While today many companies make claims about being environmentally friendly, most do so without applying a rigorous, broadly-recognized standard.

Consumer Badges:

Three consumer badges come immediately to mind in this area. Each involves a certification that a product has met certain criteria:

Energy Star: A certification for things like computers, appliances, lighting, etc. created by the US Environmental Protection Agency (EPA) and Department of Energy to create an incentive for manufacturers to meet certain energy efficiency requirements on their products.

Fair Trade: A US certification based on an international standard for specific agricultural crops that their producer is being paid a fair price, that they work under fair labor conditions, under fair terms, in a sustainable manner.

Organic: A relatively new certification regulated by the US Department of Agriculture (USDA) which sets criteria for products made without the use of synthetic chemical inputs (e.g. fertilizer, pesticides, antibiotics) or genetically modified organisms, produced on farmland that has been free of such chemicals for at least three years. It also regulates how they can be labeled.

What is Missing:

In light of the growing chic-ness and popularity of products that help demonstrate a consumer’s environmental conscience, there is an eco-branding opportunity. Beyond products that just claim to be “environmentally friendly,” however, the real opportunity would exist for an organization which could actually credibly certify products as “green.” Not only that, but the brand could actually be a force for good – driving consumer product and service manufacturers to strive to reach a certain high standard or bar.

So who could feasibly create such a standard?

  • The Government: Similar to Energy Star and Organics, individual country governments, or an international governance organization like the UN, WTO, or EU could establish a standard and related brand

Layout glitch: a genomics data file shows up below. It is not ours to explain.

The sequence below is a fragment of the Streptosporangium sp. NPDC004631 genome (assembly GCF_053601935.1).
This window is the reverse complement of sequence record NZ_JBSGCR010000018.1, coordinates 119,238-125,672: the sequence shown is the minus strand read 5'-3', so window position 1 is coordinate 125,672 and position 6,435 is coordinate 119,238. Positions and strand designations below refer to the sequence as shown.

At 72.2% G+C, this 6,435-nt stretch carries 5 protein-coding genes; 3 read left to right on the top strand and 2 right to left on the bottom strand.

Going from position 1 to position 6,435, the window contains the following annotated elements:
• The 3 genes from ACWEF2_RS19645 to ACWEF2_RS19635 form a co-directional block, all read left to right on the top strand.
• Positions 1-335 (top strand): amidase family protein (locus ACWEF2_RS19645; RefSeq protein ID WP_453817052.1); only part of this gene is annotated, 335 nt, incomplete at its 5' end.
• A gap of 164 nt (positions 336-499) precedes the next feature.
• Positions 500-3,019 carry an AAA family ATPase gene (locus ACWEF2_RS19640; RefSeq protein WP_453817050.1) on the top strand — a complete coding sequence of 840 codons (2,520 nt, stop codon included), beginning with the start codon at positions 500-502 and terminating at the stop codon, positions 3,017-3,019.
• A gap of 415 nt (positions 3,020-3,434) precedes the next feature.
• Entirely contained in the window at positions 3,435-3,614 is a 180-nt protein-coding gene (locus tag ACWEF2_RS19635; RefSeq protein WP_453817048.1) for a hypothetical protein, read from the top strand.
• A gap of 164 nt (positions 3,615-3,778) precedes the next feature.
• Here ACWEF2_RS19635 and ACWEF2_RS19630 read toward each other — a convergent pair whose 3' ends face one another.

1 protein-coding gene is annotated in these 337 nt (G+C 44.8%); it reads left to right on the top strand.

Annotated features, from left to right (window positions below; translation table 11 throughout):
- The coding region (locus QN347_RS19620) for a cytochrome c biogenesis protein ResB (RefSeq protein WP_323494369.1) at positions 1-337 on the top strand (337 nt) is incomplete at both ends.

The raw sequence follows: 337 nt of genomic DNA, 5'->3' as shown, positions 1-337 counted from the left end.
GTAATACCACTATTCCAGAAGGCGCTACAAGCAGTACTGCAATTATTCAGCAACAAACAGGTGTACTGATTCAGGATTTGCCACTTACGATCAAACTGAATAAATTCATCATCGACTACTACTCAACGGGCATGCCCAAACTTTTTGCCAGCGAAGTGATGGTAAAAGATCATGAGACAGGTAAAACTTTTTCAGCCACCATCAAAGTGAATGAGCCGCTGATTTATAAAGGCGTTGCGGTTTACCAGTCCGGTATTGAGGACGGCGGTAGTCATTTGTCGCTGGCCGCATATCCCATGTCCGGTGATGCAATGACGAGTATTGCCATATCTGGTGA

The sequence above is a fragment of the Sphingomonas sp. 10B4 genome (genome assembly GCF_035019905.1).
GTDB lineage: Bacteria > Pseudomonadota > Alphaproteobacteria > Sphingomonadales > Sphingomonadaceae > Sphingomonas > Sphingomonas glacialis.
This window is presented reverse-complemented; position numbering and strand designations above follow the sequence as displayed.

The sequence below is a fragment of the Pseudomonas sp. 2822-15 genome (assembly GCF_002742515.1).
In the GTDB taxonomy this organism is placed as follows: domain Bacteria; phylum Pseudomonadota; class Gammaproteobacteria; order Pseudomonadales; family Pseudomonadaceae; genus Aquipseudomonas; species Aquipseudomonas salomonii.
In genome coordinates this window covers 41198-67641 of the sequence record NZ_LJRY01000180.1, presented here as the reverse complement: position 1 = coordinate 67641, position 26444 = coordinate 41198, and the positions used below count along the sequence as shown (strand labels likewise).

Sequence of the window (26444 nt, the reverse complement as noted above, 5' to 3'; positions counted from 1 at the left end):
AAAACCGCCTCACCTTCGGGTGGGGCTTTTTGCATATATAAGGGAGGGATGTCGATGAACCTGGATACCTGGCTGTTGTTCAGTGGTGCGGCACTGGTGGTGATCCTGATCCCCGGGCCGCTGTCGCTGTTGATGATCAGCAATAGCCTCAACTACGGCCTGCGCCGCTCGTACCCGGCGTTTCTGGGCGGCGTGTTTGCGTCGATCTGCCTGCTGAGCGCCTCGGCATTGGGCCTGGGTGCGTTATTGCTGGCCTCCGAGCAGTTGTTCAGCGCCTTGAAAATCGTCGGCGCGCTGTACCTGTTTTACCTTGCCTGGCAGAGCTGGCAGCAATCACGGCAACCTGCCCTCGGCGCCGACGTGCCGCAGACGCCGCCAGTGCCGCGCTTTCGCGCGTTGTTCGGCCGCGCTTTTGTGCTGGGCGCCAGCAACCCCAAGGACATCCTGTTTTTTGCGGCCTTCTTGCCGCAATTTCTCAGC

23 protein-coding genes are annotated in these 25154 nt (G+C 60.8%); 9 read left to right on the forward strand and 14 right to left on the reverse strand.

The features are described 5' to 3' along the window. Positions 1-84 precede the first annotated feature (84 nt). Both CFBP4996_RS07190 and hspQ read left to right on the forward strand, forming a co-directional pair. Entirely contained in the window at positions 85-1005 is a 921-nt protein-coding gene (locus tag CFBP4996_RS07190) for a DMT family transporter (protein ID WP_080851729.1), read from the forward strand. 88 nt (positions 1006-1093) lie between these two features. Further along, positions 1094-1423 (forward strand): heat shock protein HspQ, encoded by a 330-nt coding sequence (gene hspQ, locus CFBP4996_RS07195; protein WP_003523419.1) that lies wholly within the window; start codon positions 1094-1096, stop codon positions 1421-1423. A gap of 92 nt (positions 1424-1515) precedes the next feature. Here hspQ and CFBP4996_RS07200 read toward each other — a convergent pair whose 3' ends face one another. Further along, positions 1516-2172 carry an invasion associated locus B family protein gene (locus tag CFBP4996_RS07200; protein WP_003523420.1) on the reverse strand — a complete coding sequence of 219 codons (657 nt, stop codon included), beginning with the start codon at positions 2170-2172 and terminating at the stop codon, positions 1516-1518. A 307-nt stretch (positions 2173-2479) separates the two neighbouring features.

• An NGO: An organization which has credibility with consumers (particularly liberal ones), perhaps the Sierra Club, Green Peace, or even something like the National Academy of Sciences could certainly create a “green seal”
  • Individual Businesses: Companies such as Proctor & Gamble could create their own “clean” brands, but might lack real credibility with consumers. This is the current status quo and will likely continue in the absence of some superior option
  • Industry Association: An industry organization, such as the National Retail Association of the US, could set a standard through the cooperation of its member businesses.
  • Brand Licensing Company: An individual business could be built as a brand with a corresponding set of standards, whose sole operation was the licensing of that standard to other companies for application on their products. I cannot think of a good analogy here, and an obvious challenge once again would be gaining credibility.

Some Business Opportunities:

There are two major revenue opportunities that I see here. One is licensing, and the other is testing and certification. Both could generate a lot of money for the right organizations.

Licensing: The organization which established the standard and the brand could license it to a broad group of audiences for a small fee. Any company wishing to apply the brand to their product or service would need to pay a small royalty, which would cover administration and monitoring of the brand (i.e. preventing its application without permission) as well as providing a small kickback to its creators.

Testing and Certification: A quick look at the similarities of the companies that certify Organic and Fair Trade labels and those which certify financial statements should hopefully be sufficient to convince you that there is a lot of money in auditing. These companies would ensure that client organizations and their products / services are meeting the established standards in order to qualify for the brand. Any company that wants access to the brand would have to hire a certified auditor – the fewer and more differentiated they are, the greater value they could capture.